By Steve Weinstein
By Bryan Bierman
By Lindsey Rhoades
By Chaz Kangas
By Ben Westhoff and Sarah Purkrabek
By Jena Ardell
By Jesse Sendejas Jr.
By Katherine Turman
When the Minutemen muster at the U.S.-Mexico border again this spring for another round of T-shirt-slogan patriotism, Los Tigres del Norte should be there at the fence.
"Who gathers the harvest?" Tigres frontman Jorge Hernandez asked the several thousand strong packed into the cavernous Marcy Armory on an icy Saturday night. "Who cleans the hotels and restaurants? Who kills themselves working construction?"
He raised one hand in almost preacherly supplication, letting the accordion hang slack against his sequined coat. "If only my song could tear down the walls, so that the world could live under one flag, as one nation!"
Ah, but which flag? This gringo fan is damned proud to call the magnificent Tigres an American band, one founded by the Sinaloa-born Hernandez brothers in their adopted hometown of San Jose, California, over 30 years ago now. But that's Minuteman rock crit, I supposedrawing the line in the sand instead of strutting merrily back and forth across it, as the Tigres did throughout their spirited set of 37, count 'em, 37 songs. Under the terrific crash and roll of Oscar Lara's mammoth tiger-striped drum kit, snap-tight with the bounce from Hernan Hernandez's tiger-striped bass, Jorge and brother Eduardo swapped accordions and sang of Mexico: of leaving her, of wanting to return, of wanting to die in her arms. "Soy el mojado acaudalado/Pero en mi tierra quiero morir," Jorge worried (literally, "I'm a rich illegal, but I want to die in my own land").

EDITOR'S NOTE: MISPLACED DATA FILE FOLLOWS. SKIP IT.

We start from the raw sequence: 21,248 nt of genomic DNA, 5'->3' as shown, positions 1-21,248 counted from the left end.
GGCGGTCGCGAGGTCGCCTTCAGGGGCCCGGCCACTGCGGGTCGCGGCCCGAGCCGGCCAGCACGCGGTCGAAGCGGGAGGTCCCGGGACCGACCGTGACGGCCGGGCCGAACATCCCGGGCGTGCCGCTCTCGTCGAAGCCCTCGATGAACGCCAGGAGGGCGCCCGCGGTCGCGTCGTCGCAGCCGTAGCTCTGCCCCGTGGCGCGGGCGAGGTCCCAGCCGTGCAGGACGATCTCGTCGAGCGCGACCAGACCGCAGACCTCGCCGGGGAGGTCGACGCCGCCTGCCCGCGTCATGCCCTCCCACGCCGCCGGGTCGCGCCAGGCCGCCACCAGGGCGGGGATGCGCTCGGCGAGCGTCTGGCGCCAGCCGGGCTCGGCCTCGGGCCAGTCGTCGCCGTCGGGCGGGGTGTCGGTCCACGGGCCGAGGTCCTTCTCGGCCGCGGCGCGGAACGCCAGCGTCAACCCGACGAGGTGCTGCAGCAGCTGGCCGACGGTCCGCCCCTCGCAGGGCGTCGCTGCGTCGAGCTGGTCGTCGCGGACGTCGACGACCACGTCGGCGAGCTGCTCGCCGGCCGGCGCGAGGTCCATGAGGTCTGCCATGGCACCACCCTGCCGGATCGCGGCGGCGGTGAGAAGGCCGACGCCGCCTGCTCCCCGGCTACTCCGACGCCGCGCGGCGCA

Most of the Armory crowd was too young to start making such plans. The girls in painted-on jeans and the boys in bent-brim Tejanos grew up in a world strung between the Mexican eagles stitched on the back of the band's jackets and the giant inflatable Bud Light can over by the Porta-Johns; in the Tigres' anthems they heard both the Mexico they miss and the promise of El Norte they came for.
"For what good to me is money, if I am like a prisoner in this great nation?" Jorge cried in "La Jaula de Oro" ("The Golden Cage"), before asking his son to return with him to Mexico. His youngest brother, Luis, grinned and finished the verse in English: "No way, Dad."